A $100-million bridge project in Arkansas is on hold as contractors and state highway officials wrestle over the need and responsibility for an $11-million pier cap replacement.

The dispute centers around an August 2019 lightning storm-interrupted concrete pour for a 120-foot-long pier cap being constructed as part of a new 18-span bridge that will carry Interstate 40 across the White River, 50 miles east of Little Rock. The Arkansas Dept. of Transportation rejected the pour, claiming the 2-1/2 hour interruption may have compromised the concrete’s strength. As such, ARDOT believes the contractor, a joint venture of Parsons and C.J. Mahan Construction, should pay for demolition and a replacement pier cap.

Parsons-Mahan officials counter that a retarding agent in the concrete mix virtually eliminated the potential of a cold joint, and that extensive analyses and third-party inspections have verified that the pier cap is sound. They add that even if the pier cap is to be replaced, the lightning storm falls under their contract’s “act of God” clause, making ARDOT responsible for any additional work.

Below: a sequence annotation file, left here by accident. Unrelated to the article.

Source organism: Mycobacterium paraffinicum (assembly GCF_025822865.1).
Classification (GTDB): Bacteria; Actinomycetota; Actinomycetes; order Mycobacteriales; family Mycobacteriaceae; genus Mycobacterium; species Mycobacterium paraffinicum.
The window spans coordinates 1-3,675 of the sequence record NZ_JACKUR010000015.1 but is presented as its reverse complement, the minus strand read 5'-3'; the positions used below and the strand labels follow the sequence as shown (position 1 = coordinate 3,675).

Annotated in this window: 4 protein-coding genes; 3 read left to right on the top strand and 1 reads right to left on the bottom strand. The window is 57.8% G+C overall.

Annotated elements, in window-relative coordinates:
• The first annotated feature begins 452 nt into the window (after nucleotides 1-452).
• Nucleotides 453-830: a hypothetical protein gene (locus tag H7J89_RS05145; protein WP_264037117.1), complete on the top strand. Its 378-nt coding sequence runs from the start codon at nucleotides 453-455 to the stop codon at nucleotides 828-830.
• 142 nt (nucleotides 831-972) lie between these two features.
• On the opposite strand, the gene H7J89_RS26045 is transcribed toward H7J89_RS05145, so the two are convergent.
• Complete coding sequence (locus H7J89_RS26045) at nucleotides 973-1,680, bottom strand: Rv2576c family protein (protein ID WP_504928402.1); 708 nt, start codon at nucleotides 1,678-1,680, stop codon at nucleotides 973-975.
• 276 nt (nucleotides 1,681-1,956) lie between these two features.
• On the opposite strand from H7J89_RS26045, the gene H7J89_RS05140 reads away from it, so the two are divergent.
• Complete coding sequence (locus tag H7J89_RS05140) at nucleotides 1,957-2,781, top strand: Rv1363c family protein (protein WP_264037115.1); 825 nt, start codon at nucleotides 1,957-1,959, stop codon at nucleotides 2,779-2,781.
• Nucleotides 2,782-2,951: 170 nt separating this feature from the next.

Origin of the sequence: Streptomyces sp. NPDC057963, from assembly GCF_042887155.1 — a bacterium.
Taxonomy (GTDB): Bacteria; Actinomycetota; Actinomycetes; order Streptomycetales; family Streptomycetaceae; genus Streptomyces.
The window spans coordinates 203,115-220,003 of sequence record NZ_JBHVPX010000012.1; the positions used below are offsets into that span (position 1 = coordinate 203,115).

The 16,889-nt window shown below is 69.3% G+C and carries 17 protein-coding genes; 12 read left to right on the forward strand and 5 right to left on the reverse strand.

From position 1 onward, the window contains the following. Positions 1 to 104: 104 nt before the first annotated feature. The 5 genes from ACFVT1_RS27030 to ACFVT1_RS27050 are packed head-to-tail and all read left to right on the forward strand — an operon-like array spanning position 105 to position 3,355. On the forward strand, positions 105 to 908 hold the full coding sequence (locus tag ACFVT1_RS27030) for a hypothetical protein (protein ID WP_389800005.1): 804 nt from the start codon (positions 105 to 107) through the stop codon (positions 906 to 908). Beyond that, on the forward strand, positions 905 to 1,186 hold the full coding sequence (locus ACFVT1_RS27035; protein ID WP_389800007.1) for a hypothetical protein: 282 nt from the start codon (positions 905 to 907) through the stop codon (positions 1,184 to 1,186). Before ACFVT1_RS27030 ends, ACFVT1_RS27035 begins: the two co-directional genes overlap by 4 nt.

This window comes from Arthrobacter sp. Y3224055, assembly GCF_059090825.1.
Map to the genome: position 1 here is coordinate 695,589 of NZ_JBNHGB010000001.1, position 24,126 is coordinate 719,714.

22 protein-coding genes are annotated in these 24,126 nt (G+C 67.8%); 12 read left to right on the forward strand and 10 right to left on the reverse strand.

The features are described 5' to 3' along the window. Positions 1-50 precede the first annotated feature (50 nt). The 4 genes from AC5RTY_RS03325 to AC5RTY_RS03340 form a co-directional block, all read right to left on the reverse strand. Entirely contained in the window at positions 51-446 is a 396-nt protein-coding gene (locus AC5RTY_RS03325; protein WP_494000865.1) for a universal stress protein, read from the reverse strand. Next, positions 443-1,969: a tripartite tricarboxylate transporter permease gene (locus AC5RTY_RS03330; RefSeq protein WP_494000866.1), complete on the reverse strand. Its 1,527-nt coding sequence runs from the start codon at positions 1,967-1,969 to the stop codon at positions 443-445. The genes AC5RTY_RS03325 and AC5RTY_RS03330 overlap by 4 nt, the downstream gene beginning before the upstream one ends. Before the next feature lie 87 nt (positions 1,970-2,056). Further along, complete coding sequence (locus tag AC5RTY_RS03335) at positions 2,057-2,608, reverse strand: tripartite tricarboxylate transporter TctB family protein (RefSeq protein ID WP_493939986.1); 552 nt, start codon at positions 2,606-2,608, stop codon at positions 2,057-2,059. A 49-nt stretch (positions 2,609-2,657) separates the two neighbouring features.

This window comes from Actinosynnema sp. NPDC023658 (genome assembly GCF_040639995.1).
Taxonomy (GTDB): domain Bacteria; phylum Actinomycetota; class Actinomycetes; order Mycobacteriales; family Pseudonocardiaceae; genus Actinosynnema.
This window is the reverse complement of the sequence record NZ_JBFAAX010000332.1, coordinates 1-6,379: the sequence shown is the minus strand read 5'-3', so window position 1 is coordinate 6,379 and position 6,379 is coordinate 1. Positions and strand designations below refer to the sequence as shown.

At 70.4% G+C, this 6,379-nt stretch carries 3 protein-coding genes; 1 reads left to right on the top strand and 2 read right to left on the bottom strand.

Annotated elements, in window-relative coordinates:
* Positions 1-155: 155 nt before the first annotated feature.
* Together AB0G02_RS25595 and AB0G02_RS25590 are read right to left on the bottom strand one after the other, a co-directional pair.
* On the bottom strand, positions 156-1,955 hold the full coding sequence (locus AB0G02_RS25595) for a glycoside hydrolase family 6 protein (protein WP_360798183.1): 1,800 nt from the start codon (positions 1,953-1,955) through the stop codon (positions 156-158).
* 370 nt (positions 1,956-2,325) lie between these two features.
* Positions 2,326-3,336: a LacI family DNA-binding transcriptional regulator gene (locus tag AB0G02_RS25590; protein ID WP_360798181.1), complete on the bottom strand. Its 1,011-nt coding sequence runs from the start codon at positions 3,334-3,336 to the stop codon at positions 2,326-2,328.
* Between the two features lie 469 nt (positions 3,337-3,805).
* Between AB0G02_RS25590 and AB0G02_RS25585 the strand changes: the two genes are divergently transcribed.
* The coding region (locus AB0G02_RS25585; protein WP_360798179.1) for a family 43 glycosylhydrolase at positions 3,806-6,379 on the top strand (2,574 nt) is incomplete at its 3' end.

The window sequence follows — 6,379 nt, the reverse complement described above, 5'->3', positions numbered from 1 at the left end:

ARDOT says the clause shouldn’t apply in this case, as Parsons-Mahan was aware of the weather risks before electing to go ahead with the pour.

The pier cap at issue is the last of 17 to be poured for the new bridge, which has been under construction since 2016. The project has been slowed since November due to high water from an upstream dam release and, more recently, heavy rains.

Parsons-Mahan has until early March to decide whether to accede to ARDOT’s wishes and replace the pier cap, file an appeal with the state Claims Commission, or do nothing—an option that would lead ARDOT to initiate default proceedings. Although the joint venture already has four claims pending related to ARDOT-imposed work suspensions due to high-water, company officials have expressed hope that the pier cap matter can be resolved.

ARDOT is currently the subject of a state legislature-mandated review of its policies and procedures by Guidehouse LLP, formerly PricewaterhouseCoopers, of McLean, Va.